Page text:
Dad: Have you heard from your brother?

Me: No. Have you?

Dad: No. He never calls. Have you heard from anybody else?

Me: No. In fact, I had to call myself to make sure my phone could still receive incoming calls.

Dad: Don’t your friends call?

Me: They text.

But my dysfunctional family is beside the point. I’m living in a  green forest bubble with  my dog. I have nothing new to say. But I have no intention of quitting this blog. So let’s talk about you. I surrendered my chance to have children before many of you were born. Times were different. I want to know how it is for you now. Let’s start with this:

What brought you to the Childless by Marriage blog? Do you consider yourself childless by marriage or fear that you will be? What’s going on? How can we help?

Please share in the comments. Let’s get this conversation going.

Thank you all for being here.

 

Fiction vs. the Realities of Parenting

In the book I just finished, a 569-page epic by Wallace Stegner titled Angle of Repose, the 1880s heroine, Susan, is an accomplished artist and writer. She is blessed with influential friends who publish everything she sends them. She also lives in a series of mining camps with a husband whose business schemes keep failing, but he refuses to live off his wife’s earnings. It’s quite a story and a delicious read for someone like me who loves to delve into American history.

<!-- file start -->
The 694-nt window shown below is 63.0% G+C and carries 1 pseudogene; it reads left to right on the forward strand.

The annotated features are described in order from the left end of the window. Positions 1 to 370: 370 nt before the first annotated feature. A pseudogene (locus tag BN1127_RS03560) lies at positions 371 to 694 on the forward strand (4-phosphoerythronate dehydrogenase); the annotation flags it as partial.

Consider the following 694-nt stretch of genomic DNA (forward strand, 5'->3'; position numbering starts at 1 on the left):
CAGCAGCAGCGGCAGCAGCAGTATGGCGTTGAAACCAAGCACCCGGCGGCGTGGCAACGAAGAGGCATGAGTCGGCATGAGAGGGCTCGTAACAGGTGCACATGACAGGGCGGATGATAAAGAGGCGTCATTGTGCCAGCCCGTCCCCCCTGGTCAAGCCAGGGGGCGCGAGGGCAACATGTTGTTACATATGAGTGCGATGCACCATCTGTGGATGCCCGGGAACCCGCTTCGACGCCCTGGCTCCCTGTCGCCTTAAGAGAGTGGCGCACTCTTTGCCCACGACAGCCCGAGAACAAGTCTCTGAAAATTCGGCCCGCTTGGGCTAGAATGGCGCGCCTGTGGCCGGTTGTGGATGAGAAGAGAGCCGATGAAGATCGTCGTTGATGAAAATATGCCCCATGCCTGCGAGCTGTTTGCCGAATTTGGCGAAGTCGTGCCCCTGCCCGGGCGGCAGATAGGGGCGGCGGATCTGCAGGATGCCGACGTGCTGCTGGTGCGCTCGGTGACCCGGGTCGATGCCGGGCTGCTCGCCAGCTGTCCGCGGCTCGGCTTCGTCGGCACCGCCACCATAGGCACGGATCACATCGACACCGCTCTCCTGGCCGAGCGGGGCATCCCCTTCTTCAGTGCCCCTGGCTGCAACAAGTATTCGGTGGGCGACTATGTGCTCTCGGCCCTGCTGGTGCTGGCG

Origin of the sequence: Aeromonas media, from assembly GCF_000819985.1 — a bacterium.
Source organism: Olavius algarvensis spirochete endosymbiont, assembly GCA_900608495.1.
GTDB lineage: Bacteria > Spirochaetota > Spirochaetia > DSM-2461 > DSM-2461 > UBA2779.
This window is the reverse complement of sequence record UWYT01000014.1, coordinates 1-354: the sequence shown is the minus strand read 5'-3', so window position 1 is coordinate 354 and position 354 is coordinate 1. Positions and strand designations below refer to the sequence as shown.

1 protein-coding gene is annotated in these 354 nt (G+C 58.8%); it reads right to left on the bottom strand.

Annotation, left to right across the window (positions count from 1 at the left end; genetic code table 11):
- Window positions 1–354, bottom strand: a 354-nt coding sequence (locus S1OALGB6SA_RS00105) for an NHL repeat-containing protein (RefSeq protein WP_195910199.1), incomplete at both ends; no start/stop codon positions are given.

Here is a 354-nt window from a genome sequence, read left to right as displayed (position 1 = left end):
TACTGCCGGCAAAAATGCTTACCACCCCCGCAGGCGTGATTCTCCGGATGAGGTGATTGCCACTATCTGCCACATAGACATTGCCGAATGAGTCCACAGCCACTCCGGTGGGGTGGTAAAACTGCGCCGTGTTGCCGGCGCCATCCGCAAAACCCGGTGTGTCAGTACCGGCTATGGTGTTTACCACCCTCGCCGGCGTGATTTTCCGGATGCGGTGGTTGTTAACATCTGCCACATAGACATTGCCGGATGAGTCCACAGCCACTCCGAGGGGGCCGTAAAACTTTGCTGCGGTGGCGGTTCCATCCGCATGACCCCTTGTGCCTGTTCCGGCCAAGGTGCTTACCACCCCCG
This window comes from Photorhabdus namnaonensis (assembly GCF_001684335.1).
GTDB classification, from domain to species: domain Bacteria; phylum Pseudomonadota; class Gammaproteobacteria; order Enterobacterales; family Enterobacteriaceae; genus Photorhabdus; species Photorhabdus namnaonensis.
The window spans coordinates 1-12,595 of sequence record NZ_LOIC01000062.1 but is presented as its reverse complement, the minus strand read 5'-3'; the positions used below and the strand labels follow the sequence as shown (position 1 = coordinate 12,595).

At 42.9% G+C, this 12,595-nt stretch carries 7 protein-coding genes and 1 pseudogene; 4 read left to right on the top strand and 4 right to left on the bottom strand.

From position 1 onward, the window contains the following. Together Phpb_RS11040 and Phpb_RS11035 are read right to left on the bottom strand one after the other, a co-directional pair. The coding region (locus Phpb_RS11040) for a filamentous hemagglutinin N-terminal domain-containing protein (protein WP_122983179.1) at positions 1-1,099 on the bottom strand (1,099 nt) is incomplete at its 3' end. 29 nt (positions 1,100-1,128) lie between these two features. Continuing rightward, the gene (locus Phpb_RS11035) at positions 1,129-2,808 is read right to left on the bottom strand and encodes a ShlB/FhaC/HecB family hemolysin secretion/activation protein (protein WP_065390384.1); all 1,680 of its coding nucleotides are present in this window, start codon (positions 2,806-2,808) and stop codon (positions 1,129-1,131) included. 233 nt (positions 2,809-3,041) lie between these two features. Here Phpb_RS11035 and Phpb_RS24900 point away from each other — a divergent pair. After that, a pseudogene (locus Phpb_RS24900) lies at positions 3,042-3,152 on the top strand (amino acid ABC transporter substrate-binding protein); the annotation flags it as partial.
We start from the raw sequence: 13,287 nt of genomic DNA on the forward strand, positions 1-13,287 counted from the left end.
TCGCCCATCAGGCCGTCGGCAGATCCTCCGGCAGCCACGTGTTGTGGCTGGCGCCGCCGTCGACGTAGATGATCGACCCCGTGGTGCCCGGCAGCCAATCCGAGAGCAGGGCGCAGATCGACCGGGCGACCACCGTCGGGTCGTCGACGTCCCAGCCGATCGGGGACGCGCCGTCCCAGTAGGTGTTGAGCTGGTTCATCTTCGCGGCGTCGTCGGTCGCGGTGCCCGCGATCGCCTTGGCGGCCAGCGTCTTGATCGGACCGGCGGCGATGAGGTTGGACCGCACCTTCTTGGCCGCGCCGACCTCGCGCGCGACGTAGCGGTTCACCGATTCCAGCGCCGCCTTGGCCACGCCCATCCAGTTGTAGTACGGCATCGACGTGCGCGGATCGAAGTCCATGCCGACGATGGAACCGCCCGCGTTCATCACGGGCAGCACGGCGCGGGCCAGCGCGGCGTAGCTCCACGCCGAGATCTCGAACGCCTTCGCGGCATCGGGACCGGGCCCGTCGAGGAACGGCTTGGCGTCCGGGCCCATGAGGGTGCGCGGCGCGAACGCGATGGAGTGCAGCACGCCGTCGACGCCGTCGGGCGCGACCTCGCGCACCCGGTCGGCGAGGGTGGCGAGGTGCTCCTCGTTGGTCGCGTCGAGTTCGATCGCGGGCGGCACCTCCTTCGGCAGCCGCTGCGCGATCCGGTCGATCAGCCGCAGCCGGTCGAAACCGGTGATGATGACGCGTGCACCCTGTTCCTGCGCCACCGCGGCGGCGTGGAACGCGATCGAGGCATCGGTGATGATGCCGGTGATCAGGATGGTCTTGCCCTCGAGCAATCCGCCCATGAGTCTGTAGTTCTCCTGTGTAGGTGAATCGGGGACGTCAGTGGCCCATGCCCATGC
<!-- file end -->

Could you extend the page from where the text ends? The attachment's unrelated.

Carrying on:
What does that have to do with being childless by marriage? Susan is not childless. She has three children, but she also has nannies and relatives who deal with the kids, cook the meals, wash the clothes, and clean the home while Susan works. Alas, the book is fiction. Most of us don’t have people like that in our lives. If we had children, we might find it difficult to focus on any creative endeavor or even to juggle a job with childcare and home duties. How can we become “Mom” and still be ourselves? That’s one of many things that might make us hesitate to have children. I know of many women in the arts who have decided they can’t do both.

It’s less of a dilemma for men in most cases because somehow, no matter how much things have changed—and they have changed a lot—women still do most of the childcare and homemaking. Men seem to worry more about the financial aspects and the perceived loss of freedom. How will they keep the kids fed and clothed, how will they get away to go fishing or whatever their hobby is, how will they have sex in the living room?